With the absorber at a temperature of 105 F. and fan blown air at F., the size of the heat exchanger in the absorber would be economically impractical. The only manner of increasing the absorber temperature without precipitation would be to increase the evaporation temperatures in the coils of the evaporator 17 for a given line pressure loss between the points C and D' of Figure 4. However, this temperature increase would materially increase the evaporator heat exchanger size required to cool a given quantity of air to 52.4 F. as given before. Also, the air and power requirements for the absorber, using lithium bromide solution, would be significantly increased. With the absorber at F. and an ambient cooling air of 100 F., the lithium bromide absorber heat exchanger would have an initial temperature differential of 5 F. whereas the basic hydroxide absorber would have an initial temperature differential of 80 F. A decrease in temperature differential across a heat exchanger not only increases the heat exchanger surface required to transfer a given amount of heat, but also increases the flow and power requirements in a manner well known to designers of heat exchanger equipment.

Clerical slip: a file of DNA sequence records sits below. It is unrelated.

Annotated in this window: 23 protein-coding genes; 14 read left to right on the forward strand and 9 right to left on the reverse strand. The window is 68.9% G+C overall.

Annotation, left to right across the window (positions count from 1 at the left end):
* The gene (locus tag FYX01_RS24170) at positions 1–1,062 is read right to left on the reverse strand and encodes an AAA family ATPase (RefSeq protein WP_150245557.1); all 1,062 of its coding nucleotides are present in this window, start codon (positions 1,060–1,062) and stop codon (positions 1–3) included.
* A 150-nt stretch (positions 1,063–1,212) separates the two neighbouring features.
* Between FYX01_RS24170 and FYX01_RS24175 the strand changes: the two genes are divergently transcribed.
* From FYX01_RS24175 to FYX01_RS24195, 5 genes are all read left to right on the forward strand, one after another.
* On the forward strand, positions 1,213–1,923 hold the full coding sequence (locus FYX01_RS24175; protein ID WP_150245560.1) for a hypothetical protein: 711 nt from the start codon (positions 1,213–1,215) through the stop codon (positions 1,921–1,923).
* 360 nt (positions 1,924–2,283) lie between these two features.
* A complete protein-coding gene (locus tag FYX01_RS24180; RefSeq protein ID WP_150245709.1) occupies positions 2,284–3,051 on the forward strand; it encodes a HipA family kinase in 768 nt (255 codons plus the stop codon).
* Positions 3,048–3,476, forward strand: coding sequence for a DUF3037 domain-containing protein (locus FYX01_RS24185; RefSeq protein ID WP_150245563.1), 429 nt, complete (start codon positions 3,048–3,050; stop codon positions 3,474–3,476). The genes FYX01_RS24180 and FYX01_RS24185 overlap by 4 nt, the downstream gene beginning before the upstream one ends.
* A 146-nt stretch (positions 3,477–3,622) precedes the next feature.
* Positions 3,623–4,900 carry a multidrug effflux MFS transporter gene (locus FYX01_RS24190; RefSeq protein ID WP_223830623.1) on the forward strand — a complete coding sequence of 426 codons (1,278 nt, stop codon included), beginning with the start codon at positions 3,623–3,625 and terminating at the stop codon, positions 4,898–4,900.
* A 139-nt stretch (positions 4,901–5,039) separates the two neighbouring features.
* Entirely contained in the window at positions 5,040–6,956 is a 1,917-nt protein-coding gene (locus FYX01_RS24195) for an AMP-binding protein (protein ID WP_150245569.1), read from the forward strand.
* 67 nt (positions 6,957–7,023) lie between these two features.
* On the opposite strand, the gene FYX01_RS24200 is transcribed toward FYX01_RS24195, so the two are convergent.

On the other hand, it is relevant in this connection to point out that a refrigeration and dehumidification apparatus using lithium bromide solutions is mechanically practical if water or air at 80 F. or lower are used as a cooling medium in the heat exchanger of the absorber 31. However, the new and novel arrangement using the basic hydroxide solution as the absorber, permits the new and practical application of using only ambient air, even at relatively high temperatures, as the medium and results in the design of compact apparatus not requiring any water as the coolant medium.
From the preceding comparison, the refrigeration and dehumidification apparatus using the ambient air for cooling is shown to be practical only in case sodium hydroxide or other basic hydroxide solutions of similar absorption characteristics to the sodium hydroxide solution displayed in Figure 3, are used in the 'water vapor absorption system.